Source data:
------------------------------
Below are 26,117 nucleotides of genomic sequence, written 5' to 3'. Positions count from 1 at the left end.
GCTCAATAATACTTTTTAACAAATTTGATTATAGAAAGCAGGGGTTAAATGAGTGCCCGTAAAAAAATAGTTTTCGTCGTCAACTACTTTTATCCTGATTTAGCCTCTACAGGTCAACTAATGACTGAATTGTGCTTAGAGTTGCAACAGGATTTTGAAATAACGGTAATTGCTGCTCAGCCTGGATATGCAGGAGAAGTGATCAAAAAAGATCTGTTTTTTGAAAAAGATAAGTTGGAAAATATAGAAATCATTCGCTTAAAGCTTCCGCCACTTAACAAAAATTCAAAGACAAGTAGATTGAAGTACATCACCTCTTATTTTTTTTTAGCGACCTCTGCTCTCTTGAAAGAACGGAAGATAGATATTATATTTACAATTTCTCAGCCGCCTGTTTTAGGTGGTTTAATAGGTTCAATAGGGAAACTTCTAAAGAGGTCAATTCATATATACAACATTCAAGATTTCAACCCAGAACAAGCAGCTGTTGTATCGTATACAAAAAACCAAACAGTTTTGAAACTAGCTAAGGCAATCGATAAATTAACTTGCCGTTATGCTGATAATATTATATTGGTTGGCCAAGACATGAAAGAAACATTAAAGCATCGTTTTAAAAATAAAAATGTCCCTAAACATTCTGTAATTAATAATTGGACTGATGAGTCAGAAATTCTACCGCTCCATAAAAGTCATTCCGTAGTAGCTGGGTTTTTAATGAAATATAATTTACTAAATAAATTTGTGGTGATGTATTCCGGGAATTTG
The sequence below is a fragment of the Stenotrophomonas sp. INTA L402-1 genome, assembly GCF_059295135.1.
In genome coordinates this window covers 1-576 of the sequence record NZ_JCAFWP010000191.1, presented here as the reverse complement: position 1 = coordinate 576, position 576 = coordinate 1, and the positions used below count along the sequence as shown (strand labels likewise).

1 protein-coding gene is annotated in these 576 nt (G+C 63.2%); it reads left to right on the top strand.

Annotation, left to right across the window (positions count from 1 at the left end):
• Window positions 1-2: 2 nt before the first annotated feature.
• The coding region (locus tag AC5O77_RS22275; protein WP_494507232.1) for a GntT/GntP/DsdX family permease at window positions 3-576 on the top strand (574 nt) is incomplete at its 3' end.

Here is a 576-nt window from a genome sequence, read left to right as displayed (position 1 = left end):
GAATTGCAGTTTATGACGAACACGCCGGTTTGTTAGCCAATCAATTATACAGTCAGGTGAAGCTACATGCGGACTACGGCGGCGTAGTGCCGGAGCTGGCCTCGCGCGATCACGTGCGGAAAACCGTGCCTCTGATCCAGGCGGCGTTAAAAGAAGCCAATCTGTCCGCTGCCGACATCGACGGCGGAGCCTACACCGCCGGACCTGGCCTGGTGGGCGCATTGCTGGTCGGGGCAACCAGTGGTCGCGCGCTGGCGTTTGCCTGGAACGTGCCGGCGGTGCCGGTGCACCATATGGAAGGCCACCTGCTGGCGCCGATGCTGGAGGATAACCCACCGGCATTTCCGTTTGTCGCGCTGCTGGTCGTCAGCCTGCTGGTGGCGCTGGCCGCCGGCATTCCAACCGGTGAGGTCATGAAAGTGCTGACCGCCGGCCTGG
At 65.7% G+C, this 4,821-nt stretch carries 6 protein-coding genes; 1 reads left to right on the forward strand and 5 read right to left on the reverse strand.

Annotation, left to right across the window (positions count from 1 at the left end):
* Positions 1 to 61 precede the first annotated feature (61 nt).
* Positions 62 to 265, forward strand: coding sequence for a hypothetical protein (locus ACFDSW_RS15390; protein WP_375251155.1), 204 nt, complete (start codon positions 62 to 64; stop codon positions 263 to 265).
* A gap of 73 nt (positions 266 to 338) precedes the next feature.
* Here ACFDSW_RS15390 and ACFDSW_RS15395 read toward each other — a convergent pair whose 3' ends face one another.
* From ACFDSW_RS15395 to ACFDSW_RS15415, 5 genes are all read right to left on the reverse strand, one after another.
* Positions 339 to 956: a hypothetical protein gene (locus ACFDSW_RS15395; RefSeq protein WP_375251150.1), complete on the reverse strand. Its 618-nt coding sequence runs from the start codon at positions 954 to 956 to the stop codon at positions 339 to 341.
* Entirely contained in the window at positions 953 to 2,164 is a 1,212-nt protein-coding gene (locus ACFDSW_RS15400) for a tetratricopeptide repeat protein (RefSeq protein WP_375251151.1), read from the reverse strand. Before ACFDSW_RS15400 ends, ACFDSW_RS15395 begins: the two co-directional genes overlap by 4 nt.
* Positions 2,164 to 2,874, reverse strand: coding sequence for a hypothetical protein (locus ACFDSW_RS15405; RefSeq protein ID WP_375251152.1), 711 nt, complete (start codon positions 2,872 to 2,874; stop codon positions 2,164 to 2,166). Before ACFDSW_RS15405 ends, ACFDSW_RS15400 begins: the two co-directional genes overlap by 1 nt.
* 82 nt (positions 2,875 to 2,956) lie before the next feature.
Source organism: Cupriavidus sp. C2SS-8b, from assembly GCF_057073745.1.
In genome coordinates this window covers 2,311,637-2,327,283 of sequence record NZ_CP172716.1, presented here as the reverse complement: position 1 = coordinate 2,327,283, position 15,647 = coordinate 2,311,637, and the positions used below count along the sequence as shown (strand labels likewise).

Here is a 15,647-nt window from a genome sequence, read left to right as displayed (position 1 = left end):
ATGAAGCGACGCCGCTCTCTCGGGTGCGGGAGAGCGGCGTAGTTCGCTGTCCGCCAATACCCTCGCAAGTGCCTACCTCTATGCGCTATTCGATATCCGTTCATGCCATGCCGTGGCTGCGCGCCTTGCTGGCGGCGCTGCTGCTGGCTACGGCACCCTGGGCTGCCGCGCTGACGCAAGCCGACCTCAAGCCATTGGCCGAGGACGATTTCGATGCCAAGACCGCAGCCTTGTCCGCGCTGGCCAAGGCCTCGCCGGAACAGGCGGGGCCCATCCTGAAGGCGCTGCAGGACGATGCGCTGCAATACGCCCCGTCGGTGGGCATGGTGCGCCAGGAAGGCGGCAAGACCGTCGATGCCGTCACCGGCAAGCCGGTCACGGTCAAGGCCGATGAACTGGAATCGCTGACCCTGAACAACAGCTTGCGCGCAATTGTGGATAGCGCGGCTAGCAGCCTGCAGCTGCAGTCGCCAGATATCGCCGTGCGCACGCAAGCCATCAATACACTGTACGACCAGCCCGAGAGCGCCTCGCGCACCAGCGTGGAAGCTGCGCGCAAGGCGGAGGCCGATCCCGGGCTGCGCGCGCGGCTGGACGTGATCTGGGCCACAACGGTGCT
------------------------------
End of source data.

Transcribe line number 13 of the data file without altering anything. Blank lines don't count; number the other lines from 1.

* Positions 1 to 61 precede the first annotated feature (61 nt).